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Department of Psychology

Campus Resources to Help Every Student Succeed

  • The Counseling Center – 718-960-8761– Old Gym (OG) Room 114. In addition to being available for crisis intervention, they offer individual and group counseling sessions. They also run workshops in study skills and stress reduction as well as doing individual coaching sessions. They administer something called The Learning and Study Strategies Inventory (LASSI), which is a self-assessment tool to help students see where they might be falling short on specific strategies needed for academic success.
  • The Academic Center for Excellence (ACE), Instructional Support Services Progam – 718-960-8175 – Old Gym (OG) – Room 205. The center offers one-on-one tutoring in specific classes as well as general help for writing. They also sponsor group self-help sessions covering topics such as how to read difficult texts and do paraphrasing. They also provide academic coaches who can help students with skills such as note taking, presentation skills, using technology, time management, and so on.
  • Student Disabilities Office – 718-960-8441 – Shuster Room 238. Students need to qualify for and register with this office for services but, once registered, students can get many supports and aids ranging from testing accommodations to assistive technology to note takers and readers.
  • Student Health Center – 718-960-8900 – Old Gym (OG) Room B008. The Student Health Center deals with more than just on-campus accidents or emergencies. They offer students everything from annual physicals to blood tests to inoculations to low cost prescription drugs (including antibiotics, birth control, inhalers) to low cost over-the-counter drugs (including allergy pills, pain killers, and Plan B “emergency contraction”). They also have clinics to help students sign up for health care plans.
  • The Career Exploration and Development Center (CEDC) – formerly Career Services – 718-960-8366 – Shuster 254. Students can take assessments to identify strengths and interests which suggest different occupations. They can click on a data base to explore ‘what can one do with this major?’ The office sponsors workshops in how to write a resume, how to develop an ‘elevator pitch’, and doing practice job interviews. They post links to internships, sponsor a yearly job fair, and have an on-line job bank where employers can post openings.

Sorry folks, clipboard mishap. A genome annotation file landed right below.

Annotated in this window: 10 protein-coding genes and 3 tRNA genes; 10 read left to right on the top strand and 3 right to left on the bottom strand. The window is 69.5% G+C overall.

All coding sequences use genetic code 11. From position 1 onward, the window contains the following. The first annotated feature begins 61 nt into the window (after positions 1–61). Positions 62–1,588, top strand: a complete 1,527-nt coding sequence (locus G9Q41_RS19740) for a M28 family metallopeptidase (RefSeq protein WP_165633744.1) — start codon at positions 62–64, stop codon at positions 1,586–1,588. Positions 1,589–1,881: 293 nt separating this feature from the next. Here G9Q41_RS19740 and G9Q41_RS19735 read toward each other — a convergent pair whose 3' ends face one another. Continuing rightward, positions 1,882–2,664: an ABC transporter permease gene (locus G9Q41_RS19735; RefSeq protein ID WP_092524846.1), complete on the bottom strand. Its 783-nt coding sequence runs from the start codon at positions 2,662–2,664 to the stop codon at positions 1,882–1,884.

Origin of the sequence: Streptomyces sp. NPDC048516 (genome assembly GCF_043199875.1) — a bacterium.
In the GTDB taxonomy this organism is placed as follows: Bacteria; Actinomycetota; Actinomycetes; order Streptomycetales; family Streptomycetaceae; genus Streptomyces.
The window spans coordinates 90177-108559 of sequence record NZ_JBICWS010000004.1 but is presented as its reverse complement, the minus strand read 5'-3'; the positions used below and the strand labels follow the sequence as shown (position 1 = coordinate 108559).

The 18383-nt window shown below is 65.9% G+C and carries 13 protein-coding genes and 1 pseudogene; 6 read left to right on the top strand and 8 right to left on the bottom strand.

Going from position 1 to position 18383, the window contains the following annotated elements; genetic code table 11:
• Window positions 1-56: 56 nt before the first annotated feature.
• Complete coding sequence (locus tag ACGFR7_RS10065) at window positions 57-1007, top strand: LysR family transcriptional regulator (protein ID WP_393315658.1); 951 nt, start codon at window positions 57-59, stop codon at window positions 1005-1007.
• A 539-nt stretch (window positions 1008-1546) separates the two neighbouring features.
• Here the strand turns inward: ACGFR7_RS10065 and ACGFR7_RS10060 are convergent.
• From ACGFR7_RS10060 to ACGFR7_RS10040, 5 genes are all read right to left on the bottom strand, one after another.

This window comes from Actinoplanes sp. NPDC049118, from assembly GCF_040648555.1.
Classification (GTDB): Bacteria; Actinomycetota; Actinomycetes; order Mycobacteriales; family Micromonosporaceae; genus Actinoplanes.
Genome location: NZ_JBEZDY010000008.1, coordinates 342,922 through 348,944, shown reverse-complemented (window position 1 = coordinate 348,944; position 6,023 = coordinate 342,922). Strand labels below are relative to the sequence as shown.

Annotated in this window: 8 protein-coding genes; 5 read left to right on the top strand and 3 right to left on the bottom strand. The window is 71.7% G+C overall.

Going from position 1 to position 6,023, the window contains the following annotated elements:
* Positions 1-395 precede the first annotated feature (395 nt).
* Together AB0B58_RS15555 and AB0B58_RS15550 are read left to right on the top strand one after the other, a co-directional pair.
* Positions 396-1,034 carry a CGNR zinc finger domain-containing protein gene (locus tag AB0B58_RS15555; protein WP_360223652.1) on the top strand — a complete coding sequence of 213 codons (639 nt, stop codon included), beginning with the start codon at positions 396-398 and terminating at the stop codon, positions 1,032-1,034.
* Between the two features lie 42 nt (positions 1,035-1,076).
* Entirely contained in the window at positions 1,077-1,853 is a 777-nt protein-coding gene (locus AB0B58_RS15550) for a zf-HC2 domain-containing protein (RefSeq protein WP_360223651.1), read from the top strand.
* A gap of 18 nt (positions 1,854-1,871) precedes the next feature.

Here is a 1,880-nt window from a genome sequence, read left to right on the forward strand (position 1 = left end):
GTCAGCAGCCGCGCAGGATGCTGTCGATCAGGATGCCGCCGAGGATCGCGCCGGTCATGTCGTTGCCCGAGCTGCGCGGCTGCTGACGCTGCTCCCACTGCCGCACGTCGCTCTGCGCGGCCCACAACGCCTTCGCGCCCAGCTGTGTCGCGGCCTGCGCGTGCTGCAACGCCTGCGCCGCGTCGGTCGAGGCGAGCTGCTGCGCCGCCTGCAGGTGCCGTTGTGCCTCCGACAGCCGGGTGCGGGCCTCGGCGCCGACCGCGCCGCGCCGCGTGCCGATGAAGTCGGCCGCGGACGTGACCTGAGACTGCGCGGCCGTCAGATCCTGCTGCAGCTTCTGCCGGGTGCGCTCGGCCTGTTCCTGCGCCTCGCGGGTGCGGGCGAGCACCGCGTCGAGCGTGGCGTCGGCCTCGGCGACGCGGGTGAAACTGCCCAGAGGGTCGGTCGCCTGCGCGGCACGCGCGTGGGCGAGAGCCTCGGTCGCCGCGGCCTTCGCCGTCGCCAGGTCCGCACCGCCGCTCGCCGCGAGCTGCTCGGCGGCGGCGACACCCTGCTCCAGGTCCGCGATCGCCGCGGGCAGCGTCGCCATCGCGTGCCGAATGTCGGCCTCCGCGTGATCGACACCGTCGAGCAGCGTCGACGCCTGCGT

• Continuing and Professional Studies – 718-960-8512 – Carman Hall (CA) – Room 128. Did you know you can pursue a psychology-related career WITHOUT necessarily having to complete even the BA, let alone a graduate degree. Students can complete certificate programs either as an add-on to their graduate degree or as a stand-alone certification. Check out the website for descriptions of all the available Certificate Programs. The one that appeals most to many psychology students is the Certificate Program that is part of the requirements needed to become a New York State licensed Alcohol and Substance Abuse Counselor (CASAC) . (Students will also have to pass a NY State test and meet other requirements to become licensed.) While many of the people who pick up this credential are Social Workers, one only needs a high school diploma (or GED) to become certified. This, therefore, is a viable route for anyone who wants to work in the field but is not graduate school bound. There are other certificates which might appeal to psychology majors as well. Other natural matches might be the Early Childhood Development Professional Certificate Program in the Bronx or students might be interested in becoming a Patient Care Coordinator. Patient Care Coordinators work in hospital, clinic, and outpatient settings to help empower patients to gain coordinated access to care. They earn around $54,000 a year. Only a GED is required. But everyone should take some time to explore all their offerings. Students might be excited to learn they can take courses to become a licensed real estate professional or a wedding planner, for example. These are all very interesting alternatives that do not require students to complete their B.A.s first.
  • Lehman’s Food Pantry – Student Life Building, Room 120. Any student who needs some help can find ingredients to make healthy meals here. The pantry is open every Monday, from 4:00PM to 8:45 PM, and Wednesday & Thursday, from 10:00 AM to 4:00 PM. Students must bring their Lehman IDs and own bags. If students cannot come at the times the pantry is normally opened they should email them at food.bank@lehman.cuny.edu. (The phone number is 718-960-8535.)
  • Micro-grants for Student Emergencies – Office of Student Affairs -- Shuster 204 – phone 718-960-8241. The Office of Student Affairs manages a small Micro Grant Program, which may be able to help Lehman students get through financial hardships and emergencies. Warning: Funds are limited and they sometimes run out in any given year.
  • Office of Veterans and Military Affairs – located in Shuster Hall, Room 201A/B (phone: 718-960-7188/7369). This office provides a wide array of support services for active military members and veterans.
  • Thinking of an advanced degree? You are not in this alone! Speak to your faculty to get advice and cultivate people who can write you letter of recommendation. Also see specific advisors: